The Ecuadorian government is investigating the deaths of four Galápagos giant tortoises they suspect were hunted and eaten, according to the BBC. An environmental crimes unit is currently interviewing national park agents while postmortems on the reptiles are being conducted.
The animal carcasses were discovered on Isabela, the largest of the Gálapagos Islands. The region was famously visited by English naturalist Charles Darwin, whose evolutionary studies in the 1800s made the giant tortoises, and many other native species, world-renowned.
“As I was walking along I met two large tortoises, each of which must have weighed at least two hundred pounds: one was eating a piece of cactus, and as I approached, it stared at me and slowly stalked away; the other gave a deep hiss, and drew in its head,” wrote Darwin at the time.
While killing Galápagos giant tortoises has been illegal since 1933 and carries a jail sentence of up to three years, the population has nonetheless drastically dwindled. Only about 15,000 of the giant tortoises remain alive today — a pittance in contrast to the 200,000 in the 1800s.
Darwin himself, who transported 30 from the Galápagos to Polynesia aboard the HMS Beagle, saw crew members devour most of his cargo during their voyage. Tortoises were indeed once considered a delicacy, and appear to be hunted for their flesh to this day.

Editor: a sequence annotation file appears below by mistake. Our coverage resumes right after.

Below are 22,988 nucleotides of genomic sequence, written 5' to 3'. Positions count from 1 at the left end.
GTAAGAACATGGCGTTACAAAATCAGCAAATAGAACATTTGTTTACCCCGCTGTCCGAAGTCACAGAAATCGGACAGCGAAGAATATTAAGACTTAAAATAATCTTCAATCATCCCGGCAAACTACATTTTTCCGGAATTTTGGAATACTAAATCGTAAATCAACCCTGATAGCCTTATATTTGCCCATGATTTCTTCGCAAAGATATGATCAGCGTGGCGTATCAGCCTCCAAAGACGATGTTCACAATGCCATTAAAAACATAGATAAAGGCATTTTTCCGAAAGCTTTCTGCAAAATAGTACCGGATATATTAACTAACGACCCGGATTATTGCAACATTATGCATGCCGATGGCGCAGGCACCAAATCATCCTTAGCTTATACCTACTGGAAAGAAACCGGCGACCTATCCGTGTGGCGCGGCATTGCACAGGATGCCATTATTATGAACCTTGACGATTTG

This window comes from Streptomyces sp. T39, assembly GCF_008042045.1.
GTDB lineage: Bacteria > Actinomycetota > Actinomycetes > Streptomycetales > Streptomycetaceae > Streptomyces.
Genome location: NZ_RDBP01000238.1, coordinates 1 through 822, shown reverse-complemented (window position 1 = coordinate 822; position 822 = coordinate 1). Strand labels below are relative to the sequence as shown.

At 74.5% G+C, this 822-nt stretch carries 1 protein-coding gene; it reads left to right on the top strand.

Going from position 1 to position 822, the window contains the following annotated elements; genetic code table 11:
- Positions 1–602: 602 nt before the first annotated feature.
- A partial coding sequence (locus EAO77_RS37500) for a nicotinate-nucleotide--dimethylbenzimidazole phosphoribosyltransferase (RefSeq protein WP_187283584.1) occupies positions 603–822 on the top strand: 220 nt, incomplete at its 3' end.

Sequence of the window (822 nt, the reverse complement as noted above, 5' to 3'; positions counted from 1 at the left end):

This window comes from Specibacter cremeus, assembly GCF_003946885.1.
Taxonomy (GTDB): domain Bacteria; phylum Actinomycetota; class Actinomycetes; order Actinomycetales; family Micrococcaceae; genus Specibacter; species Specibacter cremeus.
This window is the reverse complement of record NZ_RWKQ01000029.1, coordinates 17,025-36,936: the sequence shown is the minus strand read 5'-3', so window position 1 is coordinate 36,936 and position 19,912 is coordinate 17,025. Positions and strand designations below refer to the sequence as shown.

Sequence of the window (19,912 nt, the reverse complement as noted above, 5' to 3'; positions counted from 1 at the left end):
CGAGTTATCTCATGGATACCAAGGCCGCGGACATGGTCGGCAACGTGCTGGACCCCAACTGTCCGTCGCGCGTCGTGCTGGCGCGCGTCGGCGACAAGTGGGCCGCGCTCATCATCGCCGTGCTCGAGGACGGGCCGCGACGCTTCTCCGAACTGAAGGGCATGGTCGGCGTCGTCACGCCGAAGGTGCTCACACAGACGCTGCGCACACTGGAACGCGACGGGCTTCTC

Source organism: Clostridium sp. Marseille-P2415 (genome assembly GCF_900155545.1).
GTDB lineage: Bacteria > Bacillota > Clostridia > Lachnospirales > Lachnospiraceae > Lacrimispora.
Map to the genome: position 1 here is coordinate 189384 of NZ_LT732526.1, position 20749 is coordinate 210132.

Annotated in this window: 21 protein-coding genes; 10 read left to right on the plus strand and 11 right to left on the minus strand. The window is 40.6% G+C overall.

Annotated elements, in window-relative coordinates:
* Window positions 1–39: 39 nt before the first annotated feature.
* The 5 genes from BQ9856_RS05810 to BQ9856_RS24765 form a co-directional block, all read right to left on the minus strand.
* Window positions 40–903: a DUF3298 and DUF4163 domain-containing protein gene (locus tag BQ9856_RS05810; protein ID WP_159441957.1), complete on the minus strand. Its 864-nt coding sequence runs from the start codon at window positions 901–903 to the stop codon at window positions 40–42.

Park rangers discovered the remains of 15 Sierra Negra giant tortoises in September 2021 in the same park yielding the latest four carcasses, according to WION. Evidence at the time similarly suggested they were hunted for their meat, while those involved were never caught.
The World Wildlife Fund says giant tortoises are threatened by relatively newly introduced species including dogs and cats that prey on the young, and cattle force them to compete for vegetation. Poaching, however, continues to be a huge threat, as tortoise meat is sold on the black market.